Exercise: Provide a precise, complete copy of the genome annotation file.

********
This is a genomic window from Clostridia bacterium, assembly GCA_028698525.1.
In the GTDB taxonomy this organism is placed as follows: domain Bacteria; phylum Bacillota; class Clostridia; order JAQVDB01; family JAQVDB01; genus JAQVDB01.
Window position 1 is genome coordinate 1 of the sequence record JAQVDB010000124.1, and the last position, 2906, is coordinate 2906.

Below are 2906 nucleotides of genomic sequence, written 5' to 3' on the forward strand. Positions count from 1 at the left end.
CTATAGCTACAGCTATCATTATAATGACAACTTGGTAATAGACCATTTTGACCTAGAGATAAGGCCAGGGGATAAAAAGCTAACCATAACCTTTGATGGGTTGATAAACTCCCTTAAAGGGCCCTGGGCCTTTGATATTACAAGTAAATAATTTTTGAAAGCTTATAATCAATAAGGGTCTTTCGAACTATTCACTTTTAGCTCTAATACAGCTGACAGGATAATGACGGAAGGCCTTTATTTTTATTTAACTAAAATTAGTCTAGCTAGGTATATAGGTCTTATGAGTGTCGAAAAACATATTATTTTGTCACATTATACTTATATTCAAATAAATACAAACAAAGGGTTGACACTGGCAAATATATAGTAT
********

This is a genomic window from Clostridia bacterium, assembly GCA_028698525.1.
In the GTDB taxonomy this organism is placed as follows: domain Bacteria; phylum Bacillota; class Clostridia; order JAQVDB01; family JAQVDB01; genus JAQVDB01.
Window position 1 is genome coordinate 1 of the sequence record JAQVDB010000124.1, and the last position, 2906, is coordinate 2906.

Below are 2906 nucleotides of genomic sequence, written 5' to 3' on the forward strand. Positions count from 1 at the left end.
CTATAGCTACAGCTATCATTATAATGACAACTTGGTAATAGACCATTTTGACCTAGAGATAAGGCCAGGGGATAAAAAGCTAACCATAACCTTTGATGGGTTGATAAACTCCCTTAAAGGGCCCTGGGCCTTTGATATTACAAGTAAATAATTTTTGAAAGCTTATAATCAATAAGGGTCTTTCGAACTATTCACTTTTAGCTCTAATACAGCTGACAGGATAATGACGGAAGGCCTTTATTTTTATTTAACTAAAATTAGTCTAGCTAGGTATATAGGTCTTATGAGTGTCGAAAAACATATTATTTTGTCACATTATACTTATATTCAAATAAATACAAACAAAGGGTTGACACTGGCAAATATATAGTAT